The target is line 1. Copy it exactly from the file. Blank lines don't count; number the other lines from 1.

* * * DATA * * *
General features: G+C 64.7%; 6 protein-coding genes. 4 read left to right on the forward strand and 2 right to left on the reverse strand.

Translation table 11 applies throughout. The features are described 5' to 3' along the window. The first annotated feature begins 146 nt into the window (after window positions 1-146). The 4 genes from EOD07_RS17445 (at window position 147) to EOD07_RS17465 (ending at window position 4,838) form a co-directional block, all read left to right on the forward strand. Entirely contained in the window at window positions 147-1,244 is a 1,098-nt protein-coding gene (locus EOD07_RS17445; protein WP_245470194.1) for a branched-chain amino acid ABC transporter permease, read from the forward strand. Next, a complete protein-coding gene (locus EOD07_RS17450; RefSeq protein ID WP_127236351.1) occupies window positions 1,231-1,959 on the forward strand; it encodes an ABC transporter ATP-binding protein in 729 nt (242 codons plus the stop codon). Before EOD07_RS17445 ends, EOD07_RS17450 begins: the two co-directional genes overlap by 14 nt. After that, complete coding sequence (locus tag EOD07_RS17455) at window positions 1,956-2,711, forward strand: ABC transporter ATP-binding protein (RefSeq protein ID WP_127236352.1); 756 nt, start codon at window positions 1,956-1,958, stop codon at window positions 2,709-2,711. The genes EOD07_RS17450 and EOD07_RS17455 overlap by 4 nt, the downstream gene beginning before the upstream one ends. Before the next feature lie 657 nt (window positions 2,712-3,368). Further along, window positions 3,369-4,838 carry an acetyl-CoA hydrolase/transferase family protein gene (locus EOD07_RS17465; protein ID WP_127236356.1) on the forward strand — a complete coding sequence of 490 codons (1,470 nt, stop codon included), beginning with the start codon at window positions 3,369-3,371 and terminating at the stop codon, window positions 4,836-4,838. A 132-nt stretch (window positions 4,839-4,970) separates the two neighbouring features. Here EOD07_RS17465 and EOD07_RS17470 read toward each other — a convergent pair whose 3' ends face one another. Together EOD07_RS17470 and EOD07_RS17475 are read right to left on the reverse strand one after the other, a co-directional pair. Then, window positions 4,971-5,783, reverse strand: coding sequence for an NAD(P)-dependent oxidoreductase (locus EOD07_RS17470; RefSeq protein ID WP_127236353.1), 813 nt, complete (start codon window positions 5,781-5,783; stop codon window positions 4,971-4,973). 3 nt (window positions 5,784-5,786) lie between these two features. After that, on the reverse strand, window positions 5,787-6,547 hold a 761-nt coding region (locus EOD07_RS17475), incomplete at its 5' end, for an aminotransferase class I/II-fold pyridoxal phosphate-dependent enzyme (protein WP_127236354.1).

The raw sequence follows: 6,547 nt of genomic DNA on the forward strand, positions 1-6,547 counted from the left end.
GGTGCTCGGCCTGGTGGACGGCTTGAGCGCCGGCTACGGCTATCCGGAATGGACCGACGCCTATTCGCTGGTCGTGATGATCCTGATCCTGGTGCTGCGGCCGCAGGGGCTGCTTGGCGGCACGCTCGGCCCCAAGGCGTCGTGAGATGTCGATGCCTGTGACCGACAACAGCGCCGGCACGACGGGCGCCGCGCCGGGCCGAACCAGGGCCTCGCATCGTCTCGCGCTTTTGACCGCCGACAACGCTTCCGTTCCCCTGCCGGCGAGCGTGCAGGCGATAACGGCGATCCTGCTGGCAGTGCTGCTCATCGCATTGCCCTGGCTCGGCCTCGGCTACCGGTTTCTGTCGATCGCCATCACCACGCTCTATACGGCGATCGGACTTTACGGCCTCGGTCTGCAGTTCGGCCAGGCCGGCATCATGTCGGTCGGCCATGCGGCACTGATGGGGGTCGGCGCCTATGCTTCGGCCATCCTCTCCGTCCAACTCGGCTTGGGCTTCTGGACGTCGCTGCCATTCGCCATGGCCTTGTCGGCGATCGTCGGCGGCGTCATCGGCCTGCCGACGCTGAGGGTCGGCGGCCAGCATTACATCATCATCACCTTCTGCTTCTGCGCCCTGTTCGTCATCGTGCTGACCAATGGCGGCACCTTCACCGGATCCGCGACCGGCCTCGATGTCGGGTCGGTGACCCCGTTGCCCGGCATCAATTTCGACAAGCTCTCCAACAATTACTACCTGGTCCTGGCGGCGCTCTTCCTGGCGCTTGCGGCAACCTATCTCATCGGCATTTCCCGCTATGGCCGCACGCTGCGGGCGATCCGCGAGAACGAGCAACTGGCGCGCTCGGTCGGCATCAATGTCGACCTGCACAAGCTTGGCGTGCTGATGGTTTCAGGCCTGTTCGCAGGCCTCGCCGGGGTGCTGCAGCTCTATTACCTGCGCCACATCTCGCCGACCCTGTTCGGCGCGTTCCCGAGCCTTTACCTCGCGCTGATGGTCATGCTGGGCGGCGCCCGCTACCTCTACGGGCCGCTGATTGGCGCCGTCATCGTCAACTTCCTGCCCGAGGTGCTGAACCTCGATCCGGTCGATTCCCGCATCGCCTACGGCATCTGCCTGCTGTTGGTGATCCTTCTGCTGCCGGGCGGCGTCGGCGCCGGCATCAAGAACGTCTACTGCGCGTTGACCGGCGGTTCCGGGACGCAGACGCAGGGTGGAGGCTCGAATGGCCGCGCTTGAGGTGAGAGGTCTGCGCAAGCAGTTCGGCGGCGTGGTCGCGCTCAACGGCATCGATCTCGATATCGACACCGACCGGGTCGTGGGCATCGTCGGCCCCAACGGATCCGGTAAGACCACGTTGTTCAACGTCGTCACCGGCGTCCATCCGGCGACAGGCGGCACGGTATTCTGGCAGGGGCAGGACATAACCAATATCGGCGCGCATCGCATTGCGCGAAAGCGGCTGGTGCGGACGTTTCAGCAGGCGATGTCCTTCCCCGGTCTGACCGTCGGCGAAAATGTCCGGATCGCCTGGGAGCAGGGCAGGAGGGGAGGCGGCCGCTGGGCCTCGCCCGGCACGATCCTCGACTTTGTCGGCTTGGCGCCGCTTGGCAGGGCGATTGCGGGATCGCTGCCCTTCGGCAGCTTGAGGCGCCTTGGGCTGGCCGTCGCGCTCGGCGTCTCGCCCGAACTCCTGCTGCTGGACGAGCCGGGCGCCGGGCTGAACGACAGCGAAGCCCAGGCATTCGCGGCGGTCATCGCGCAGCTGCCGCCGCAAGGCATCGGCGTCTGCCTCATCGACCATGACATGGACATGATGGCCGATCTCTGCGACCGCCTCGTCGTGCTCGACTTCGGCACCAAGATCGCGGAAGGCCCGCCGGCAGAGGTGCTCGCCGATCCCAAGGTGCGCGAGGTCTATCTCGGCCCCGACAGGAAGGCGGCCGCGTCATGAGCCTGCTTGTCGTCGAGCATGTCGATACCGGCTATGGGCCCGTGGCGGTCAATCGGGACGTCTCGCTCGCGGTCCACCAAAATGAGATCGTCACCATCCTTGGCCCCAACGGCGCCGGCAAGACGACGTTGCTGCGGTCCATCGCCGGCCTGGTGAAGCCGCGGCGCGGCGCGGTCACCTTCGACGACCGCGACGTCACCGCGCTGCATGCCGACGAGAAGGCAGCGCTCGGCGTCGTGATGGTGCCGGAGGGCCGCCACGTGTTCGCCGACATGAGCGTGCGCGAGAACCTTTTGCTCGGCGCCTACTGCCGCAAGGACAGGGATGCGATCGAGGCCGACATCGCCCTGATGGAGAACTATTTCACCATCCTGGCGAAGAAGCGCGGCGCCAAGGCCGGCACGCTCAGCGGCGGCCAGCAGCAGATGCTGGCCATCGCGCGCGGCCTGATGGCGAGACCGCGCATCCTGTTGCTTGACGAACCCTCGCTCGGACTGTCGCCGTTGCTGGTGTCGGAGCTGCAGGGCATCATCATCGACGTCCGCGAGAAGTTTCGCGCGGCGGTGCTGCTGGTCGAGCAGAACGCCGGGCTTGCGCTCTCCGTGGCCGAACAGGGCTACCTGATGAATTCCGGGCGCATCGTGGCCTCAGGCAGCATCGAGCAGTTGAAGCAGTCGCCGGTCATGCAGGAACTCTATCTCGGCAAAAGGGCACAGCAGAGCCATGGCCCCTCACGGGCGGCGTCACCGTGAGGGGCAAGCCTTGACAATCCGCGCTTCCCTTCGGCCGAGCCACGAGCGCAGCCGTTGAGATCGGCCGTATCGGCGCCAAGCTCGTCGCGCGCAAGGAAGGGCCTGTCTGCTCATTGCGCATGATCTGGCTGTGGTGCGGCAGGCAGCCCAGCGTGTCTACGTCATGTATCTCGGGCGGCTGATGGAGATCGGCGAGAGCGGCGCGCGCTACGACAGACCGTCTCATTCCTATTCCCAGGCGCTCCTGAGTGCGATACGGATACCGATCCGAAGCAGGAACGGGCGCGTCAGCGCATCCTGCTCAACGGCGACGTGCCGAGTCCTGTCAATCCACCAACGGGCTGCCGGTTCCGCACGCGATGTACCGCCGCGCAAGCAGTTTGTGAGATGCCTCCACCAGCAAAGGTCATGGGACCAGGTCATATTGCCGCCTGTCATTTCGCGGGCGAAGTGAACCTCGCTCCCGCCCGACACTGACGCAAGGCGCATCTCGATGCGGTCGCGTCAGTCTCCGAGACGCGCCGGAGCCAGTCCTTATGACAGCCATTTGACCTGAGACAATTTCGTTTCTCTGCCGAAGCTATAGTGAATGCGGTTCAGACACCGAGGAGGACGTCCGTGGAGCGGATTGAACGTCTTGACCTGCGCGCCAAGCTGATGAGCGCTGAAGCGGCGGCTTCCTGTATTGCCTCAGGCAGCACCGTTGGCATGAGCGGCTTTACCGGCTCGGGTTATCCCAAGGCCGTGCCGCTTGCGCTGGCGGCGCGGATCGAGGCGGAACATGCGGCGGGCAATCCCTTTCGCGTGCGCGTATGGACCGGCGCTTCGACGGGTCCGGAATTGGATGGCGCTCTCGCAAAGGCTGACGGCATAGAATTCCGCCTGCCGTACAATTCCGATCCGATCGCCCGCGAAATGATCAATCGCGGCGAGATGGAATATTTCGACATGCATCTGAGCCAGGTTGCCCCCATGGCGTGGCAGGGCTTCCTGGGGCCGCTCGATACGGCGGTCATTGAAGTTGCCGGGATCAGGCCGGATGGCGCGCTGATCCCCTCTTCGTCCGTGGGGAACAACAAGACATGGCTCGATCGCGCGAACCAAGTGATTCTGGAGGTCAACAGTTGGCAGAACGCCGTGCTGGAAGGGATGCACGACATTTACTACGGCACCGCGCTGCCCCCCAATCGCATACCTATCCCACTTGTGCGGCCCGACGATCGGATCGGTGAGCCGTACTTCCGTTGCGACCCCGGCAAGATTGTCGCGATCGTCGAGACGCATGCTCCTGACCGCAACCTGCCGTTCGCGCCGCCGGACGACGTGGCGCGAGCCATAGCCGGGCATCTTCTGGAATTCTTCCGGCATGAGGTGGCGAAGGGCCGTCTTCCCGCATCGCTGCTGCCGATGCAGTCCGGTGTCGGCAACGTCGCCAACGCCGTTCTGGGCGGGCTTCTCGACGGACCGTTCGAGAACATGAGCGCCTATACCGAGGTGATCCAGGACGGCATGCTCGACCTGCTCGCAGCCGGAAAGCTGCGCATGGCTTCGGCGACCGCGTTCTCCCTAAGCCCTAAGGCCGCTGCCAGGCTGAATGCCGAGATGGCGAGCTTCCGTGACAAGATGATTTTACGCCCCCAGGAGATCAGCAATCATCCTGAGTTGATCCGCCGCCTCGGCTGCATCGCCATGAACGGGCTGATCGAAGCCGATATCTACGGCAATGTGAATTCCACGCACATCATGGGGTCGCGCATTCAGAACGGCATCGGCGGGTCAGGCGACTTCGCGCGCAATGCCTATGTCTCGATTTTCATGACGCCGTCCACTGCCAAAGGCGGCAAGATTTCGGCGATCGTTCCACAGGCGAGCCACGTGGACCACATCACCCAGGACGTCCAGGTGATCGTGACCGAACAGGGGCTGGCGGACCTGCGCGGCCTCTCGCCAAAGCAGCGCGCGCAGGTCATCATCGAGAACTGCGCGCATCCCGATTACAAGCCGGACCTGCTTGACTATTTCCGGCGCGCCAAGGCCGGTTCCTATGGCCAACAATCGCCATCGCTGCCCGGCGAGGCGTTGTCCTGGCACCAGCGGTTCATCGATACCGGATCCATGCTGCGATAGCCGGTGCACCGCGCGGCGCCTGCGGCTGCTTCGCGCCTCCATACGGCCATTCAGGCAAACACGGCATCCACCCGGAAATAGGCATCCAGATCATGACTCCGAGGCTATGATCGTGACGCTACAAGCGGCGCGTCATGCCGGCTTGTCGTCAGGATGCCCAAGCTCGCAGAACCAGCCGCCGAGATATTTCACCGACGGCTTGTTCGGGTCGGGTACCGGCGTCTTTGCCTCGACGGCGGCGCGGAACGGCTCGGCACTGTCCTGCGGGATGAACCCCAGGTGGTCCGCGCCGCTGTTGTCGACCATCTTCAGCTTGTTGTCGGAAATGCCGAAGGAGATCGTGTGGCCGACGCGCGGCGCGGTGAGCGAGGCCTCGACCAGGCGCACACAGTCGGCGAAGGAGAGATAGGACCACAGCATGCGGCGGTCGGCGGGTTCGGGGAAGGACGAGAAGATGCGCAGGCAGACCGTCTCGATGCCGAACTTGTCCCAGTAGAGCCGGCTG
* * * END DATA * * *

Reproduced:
General features: G+C 64.7%; 6 protein-coding genes. 4 read left to right on the forward strand and 2 right to left on the reverse strand.